Hi Vladimir,

Yeah, the results are pretty low compared to yours but i think this is due
to the fact that this SSD is in a fairly old server (Supermicro X8, SAS2
expander backplane).

Controller is LSI/Broadcom 9207-8i on the latest IT firmware (Same LSI2308
chipset as yours)

Kind regards,
Caspar

2018-03-13 21:00 GMT+01:00 Дробышевский, Владимир <v...@itgorod.ru>:

> Hello, Caspar!
>
>   Would you mind to share controller model you use? I would say these
> results are pretty low.
>
>   Here are my results on Intel RMS25LB LSI2308 based SAS controller in IT
> mode:
>
> I set write_cache to write through
>
> Test command, fio 2.2.10:
>
> sudo fio --filename=/dev/sdb --direct=1 --sync=1 --rw=write --bs=4k
> --numjobs=XXX --iodepth=1 --runtime=60 --time_based --group_reporting
> --name=journal-test
>
> where XXX - number of jobs
>
> Results:
>
> numjobs: 1
>
>   write: io=5068.6MB, bw=86493KB/s, iops=21623, runt= 60001msec
>     clat (usec): min=38, max=8343, avg=45.01, stdev=32.10
>
> numjobs : 5
>
>   write: io=14548MB, bw=248274KB/s, iops=62068, runt= 60001msec
>     clat (usec): min=40, max=11291, avg=79.05, stdev=46.37
>
> numjobs : 10
>
>   write: io=14762MB, bw=251939KB/s, iops=62984, runt= 60001msec
>     clat (usec): min=52, max=10356, avg=157.16, stdev=65.69
>
> I have got even better results on z97 integrated SATA controller, you can
> find them in comments to the post you have mentioned (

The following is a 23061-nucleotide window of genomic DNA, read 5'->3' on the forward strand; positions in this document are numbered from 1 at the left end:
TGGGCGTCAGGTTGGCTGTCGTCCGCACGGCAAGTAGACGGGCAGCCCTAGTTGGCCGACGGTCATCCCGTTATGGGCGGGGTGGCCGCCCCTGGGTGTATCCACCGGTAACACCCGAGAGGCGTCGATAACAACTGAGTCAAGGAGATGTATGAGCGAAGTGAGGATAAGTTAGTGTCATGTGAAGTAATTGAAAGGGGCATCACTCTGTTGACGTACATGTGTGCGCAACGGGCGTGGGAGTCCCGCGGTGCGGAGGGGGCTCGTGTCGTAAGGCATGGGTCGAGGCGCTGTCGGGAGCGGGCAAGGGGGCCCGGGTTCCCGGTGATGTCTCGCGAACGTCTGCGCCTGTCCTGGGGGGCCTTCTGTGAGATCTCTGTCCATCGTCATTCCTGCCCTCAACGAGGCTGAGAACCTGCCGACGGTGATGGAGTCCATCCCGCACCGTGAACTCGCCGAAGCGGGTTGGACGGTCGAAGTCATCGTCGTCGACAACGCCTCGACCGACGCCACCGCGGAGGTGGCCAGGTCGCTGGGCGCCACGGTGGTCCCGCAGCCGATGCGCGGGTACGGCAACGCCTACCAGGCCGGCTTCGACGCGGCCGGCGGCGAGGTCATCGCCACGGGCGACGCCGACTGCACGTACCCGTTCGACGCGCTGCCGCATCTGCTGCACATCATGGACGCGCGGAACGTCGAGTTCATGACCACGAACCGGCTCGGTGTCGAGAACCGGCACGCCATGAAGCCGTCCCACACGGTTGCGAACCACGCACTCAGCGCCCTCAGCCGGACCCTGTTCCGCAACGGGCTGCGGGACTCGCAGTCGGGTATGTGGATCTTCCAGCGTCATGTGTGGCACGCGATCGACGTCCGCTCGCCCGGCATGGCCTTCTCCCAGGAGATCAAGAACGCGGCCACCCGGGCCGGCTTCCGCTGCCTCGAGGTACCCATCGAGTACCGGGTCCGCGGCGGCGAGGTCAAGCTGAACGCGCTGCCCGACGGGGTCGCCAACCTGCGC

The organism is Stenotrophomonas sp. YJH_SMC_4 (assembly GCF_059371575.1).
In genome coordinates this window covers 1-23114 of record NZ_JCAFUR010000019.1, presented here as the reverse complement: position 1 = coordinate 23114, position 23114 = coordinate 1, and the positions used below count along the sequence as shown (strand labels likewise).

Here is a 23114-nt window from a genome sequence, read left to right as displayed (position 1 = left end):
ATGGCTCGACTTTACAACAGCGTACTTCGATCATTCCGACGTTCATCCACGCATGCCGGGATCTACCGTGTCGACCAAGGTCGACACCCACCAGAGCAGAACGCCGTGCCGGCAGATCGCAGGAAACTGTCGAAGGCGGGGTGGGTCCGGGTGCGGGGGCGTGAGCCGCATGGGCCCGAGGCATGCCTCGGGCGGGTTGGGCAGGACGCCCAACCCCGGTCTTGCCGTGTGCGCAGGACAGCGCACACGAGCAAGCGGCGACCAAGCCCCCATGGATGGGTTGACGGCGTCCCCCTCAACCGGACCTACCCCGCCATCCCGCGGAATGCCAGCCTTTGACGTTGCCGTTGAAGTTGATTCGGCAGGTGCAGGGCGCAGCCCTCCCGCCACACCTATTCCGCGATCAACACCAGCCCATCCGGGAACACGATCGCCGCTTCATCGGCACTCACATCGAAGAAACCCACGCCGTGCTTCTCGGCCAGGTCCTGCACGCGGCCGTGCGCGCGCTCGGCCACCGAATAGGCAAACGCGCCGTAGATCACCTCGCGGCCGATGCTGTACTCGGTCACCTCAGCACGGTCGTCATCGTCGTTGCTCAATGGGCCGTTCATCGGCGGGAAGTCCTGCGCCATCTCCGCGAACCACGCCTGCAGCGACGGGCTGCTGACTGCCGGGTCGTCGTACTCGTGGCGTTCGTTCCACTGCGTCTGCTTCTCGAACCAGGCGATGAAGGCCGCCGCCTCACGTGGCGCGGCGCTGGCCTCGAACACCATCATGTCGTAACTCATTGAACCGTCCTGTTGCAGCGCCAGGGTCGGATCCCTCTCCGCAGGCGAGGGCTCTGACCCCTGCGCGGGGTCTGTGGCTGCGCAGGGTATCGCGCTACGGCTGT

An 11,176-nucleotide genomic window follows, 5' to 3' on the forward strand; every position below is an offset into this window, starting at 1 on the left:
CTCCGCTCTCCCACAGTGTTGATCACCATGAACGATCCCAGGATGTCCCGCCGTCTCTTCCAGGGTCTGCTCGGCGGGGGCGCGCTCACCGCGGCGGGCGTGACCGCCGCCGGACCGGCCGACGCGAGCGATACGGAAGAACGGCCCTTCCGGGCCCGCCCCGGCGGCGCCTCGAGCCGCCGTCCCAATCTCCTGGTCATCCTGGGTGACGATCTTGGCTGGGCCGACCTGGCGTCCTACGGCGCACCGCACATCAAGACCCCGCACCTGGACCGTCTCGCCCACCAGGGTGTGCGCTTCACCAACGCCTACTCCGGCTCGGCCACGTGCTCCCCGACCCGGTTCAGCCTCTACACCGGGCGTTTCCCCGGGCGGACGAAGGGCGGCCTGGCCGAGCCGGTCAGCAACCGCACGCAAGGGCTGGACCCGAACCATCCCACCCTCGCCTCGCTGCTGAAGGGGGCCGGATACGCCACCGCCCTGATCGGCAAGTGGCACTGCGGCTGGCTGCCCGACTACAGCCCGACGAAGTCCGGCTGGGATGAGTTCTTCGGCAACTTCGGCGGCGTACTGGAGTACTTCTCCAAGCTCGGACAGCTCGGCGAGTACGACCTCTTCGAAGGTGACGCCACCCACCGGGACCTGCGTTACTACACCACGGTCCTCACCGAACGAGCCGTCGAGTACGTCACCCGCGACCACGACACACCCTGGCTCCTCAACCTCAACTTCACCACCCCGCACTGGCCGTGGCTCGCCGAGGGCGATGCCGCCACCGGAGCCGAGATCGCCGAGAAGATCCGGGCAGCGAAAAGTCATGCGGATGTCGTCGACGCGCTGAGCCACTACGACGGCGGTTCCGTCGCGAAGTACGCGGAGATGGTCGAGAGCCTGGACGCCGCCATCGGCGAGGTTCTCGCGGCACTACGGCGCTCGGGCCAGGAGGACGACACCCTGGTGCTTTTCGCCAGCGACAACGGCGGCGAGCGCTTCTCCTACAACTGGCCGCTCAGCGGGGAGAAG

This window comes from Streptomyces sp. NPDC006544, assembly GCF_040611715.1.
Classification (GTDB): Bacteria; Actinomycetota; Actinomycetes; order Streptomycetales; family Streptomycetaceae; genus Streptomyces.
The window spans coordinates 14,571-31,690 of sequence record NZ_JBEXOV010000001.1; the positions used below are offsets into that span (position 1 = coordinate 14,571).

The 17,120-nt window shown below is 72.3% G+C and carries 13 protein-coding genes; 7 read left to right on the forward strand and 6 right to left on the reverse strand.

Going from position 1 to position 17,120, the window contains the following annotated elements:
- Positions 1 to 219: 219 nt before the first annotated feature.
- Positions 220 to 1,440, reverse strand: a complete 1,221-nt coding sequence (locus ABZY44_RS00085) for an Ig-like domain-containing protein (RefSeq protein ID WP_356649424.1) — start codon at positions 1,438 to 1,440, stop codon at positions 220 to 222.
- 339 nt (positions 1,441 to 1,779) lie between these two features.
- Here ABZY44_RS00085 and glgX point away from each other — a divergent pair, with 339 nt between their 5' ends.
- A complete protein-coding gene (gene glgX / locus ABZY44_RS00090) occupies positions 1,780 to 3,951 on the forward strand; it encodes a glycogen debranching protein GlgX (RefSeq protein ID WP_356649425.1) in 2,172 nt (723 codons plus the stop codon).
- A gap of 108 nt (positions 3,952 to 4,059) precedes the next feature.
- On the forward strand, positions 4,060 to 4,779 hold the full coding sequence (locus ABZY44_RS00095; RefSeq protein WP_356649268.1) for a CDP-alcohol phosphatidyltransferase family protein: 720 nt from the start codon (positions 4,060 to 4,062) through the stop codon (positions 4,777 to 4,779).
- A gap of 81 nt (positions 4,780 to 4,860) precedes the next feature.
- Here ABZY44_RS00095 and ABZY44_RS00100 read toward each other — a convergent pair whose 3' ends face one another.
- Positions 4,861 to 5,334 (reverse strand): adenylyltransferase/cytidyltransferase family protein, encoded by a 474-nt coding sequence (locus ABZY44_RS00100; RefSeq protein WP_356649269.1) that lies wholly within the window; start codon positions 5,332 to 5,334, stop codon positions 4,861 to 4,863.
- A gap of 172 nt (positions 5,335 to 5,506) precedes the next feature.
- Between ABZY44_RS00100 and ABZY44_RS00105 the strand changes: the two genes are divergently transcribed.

> https://www.sebastien-han.fr/blog/2014/10/10/ceph-how-to-te
> st-if-your-ssd-is-suitable-as-a-journal-device/#comment-3273882789).
>
> Still don't know why LSI 2308 SAS performance worse than z97 SATA and
> can't find any info on why write back cache setting has slower write than
> write through.
>
> But I would offer to pay more attention to IOPS than to the sequential
> write speed, especially on the small blocks workload.
>
> 2018-03-13 21:33 GMT+05:00 Caspar Smit <caspars...@supernas.eu>:
>
>> Hi all,
>>
>> I've tested some new Samsung SM863 960GB and Intel DC S4600 240GB SSD's
>> using the method described at Sebastien Han's blog:
>>
>> https://www.sebastien-han.fr/blog/2014/10/10/ceph-how-to-tes
>> t-if-your-ssd-is-suitable-as-a-journal-device/
>>
>> The first thing stated there is to disable the drive's write cache, which
>> i did.
>>
>> For the Samsungs i got these results:
>>
>> 1 Job: 85 MB/s
>> 5 Jobs: 179 MB/s
>> 10 Jobs: 179 MB/s
>>
>> I was curious what the results would be with the drive write cache on, so
>> i turned it on.
>>
>> Now i got these results:
>>
>> 1 Job: 49 MB/s
>> 5 Jobs: 110 MB/s
>> 10 Jobs: 132 MB/s
>>
>> So i didn't expect these results to be worse because i would assume a
>> drive write cache would make it faster.
>>
>> For the Intels i got more or less the same conclusion (with different
>> figures) but the performance with drive write cache was about half the
>> performance as without drive write cache.
>>
>> Questions:
>>
>> 1) Is this expected behaviour (for all/most SSD's)? If yes, why?
>> 2) Is this only with this type of test?
>> 3) Should i always disable drive write cache for SSD's during boot?
>> 4) Is there any negative side-effect of disabling the drive's write cache?
>> 5) Are these tests still relevant for DB/WAL devices? The blog is written
>> for Filestore and states all journal writes are sequential but is that also
>> true for bluestore DB/WAL writes? Do i need to test differently for DB/WAL?
>>
>> Kind regards,
>> Caspar
>>
>> _______________________________________________
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>> ceph-users@lists.ceph.com
>> http://lists.ceph.com/listinfo.cgi/ceph-users-ceph.com
>>
>>
>
>
> --
>
> С уважением,
> Дробышевский Владимир
> Компания "АйТи Город"
> +7 343 2222192 <+7%20343%20222-21-92>
>
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